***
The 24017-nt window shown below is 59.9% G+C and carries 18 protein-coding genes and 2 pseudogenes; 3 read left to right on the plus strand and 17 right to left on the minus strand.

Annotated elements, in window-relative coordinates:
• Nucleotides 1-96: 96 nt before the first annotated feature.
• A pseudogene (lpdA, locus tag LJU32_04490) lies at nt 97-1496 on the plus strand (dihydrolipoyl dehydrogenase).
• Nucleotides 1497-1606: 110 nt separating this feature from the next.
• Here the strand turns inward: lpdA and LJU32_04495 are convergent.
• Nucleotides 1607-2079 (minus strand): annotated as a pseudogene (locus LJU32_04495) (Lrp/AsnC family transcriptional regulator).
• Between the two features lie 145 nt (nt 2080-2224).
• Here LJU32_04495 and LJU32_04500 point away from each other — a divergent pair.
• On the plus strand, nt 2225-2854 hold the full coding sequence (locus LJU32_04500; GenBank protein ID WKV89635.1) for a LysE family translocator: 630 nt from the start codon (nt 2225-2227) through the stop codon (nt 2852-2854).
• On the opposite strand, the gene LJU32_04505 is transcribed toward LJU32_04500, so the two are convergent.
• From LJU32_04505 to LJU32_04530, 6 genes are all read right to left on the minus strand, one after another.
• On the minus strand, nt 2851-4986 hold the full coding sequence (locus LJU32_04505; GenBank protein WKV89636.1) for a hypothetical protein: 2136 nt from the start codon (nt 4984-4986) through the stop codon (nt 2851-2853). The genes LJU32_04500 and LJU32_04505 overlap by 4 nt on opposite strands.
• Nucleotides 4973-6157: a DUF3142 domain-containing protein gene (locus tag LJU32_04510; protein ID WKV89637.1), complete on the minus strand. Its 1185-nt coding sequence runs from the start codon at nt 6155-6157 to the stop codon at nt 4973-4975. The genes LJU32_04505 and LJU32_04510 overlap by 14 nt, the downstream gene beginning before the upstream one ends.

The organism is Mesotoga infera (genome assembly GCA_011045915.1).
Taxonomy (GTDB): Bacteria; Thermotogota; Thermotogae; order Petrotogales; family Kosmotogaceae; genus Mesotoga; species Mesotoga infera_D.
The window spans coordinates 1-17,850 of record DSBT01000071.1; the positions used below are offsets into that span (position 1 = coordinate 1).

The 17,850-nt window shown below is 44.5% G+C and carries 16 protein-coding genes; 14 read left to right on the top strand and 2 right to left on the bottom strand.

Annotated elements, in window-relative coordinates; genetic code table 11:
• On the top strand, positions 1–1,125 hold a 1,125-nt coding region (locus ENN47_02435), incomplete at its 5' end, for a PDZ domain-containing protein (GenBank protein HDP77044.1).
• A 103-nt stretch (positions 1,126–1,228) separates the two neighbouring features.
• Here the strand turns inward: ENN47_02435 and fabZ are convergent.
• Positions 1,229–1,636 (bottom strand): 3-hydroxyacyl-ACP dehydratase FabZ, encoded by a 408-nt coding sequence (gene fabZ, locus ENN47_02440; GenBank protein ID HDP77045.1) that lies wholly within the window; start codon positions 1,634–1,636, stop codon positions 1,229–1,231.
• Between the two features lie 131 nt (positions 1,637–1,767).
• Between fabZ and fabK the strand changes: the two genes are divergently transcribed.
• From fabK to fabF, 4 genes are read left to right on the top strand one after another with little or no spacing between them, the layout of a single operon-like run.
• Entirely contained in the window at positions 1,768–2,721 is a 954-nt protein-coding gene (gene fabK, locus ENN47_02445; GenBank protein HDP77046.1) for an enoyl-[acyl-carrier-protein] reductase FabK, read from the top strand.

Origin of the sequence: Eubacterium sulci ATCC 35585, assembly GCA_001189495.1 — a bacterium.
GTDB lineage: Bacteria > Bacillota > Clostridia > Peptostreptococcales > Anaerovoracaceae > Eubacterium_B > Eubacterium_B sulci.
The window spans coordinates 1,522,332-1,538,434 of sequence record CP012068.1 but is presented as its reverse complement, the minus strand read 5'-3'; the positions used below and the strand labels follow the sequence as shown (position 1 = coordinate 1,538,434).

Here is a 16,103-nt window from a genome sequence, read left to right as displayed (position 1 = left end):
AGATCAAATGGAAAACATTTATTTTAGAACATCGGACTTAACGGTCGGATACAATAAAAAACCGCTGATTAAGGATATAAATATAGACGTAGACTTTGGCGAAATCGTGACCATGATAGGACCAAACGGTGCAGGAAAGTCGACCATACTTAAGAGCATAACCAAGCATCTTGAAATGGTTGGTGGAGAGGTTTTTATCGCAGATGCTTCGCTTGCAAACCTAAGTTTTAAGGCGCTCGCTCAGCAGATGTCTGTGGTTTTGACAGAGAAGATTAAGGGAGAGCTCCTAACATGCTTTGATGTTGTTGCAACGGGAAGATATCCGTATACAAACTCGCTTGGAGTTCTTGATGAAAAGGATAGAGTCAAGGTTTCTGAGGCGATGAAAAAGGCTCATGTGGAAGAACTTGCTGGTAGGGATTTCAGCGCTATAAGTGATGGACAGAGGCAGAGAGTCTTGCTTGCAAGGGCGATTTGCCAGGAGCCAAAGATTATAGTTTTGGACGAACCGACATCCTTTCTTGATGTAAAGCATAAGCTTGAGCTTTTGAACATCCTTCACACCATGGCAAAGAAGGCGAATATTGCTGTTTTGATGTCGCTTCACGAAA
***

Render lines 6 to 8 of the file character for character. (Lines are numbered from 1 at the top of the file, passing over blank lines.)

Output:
• Here the strand turns inward: lpdA and LJU32_04495 are convergent.
• Nucleotides 1607-2079 (minus strand): annotated as a pseudogene (locus LJU32_04495) (Lrp/AsnC family transcriptional regulator).
• Between the two features lie 145 nt (nt 2080-2224).